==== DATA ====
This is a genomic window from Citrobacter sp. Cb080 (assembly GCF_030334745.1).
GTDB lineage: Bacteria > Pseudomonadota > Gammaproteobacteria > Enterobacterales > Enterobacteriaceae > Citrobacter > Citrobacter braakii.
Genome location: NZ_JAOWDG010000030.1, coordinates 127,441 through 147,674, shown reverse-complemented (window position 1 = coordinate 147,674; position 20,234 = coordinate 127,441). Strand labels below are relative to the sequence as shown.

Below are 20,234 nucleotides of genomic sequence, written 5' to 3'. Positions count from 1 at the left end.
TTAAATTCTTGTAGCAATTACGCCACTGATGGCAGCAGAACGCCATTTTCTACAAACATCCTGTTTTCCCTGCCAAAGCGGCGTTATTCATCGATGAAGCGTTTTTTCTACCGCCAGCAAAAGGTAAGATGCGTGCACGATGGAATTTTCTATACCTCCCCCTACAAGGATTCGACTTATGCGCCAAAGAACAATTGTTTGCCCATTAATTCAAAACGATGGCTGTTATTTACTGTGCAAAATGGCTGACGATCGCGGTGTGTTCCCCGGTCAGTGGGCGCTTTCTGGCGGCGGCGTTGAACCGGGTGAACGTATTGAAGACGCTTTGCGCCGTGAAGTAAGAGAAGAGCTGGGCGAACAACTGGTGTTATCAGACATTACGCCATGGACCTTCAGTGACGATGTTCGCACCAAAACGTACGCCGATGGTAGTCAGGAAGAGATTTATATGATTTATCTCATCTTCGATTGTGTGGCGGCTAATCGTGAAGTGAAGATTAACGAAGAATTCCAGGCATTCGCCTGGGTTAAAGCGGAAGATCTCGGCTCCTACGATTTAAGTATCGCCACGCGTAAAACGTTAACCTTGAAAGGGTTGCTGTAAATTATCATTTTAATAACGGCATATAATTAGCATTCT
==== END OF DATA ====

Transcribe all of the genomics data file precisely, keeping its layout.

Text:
This is a genomic window from Citrobacter sp. Cb080 (assembly GCF_030334745.1).
GTDB lineage: Bacteria > Pseudomonadota > Gammaproteobacteria > Enterobacterales > Enterobacteriaceae > Citrobacter > Citrobacter braakii.
Genome location: NZ_JAOWDG010000030.1, coordinates 127,441 through 147,674, shown reverse-complemented (window position 1 = coordinate 147,674; position 20,234 = coordinate 127,441). Strand labels below are relative to the sequence as shown.

Below are 20,234 nucleotides of genomic sequence, written 5' to 3'. Positions count from 1 at the left end.
TTAAATTCTTGTAGCAATTACGCCACTGATGGCAGCAGAACGCCATTTTCTACAAACATCCTGTTTTCCCTGCCAAAGCGGCGTTATTCATCGATGAAGCGTTTTTTCTACCGCCAGCAAAAGGTAAGATGCGTGCACGATGGAATTTTCTATACCTCCCCCTACAAGGATTCGACTTATGCGCCAAAGAACAATTGTTTGCCCATTAATTCAAAACGATGGCTGTTATTTACTGTGCAAAATGGCTGACGATCGCGGTGTGTTCCCCGGTCAGTGGGCGCTTTCTGGCGGCGGCGTTGAACCGGGTGAACGTATTGAAGACGCTTTGCGCCGTGAAGTAAGAGAAGAGCTGGGCGAACAACTGGTGTTATCAGACATTACGCCATGGACCTTCAGTGACGATGTTCGCACCAAAACGTACGCCGATGGTAGTCAGGAAGAGATTTATATGATTTATCTCATCTTCGATTGTGTGGCGGCTAATCGTGAAGTGAAGATTAACGAAGAATTCCAGGCATTCGCCTGGGTTAAAGCGGAAGATCTCGGCTCCTACGATTTAAGTATCGCCACGCGTAAAACGTTAACCTTGAAAGGGTTGCTGTAAATTATCATTTTAATAACGGCATATAATTAGCATTCT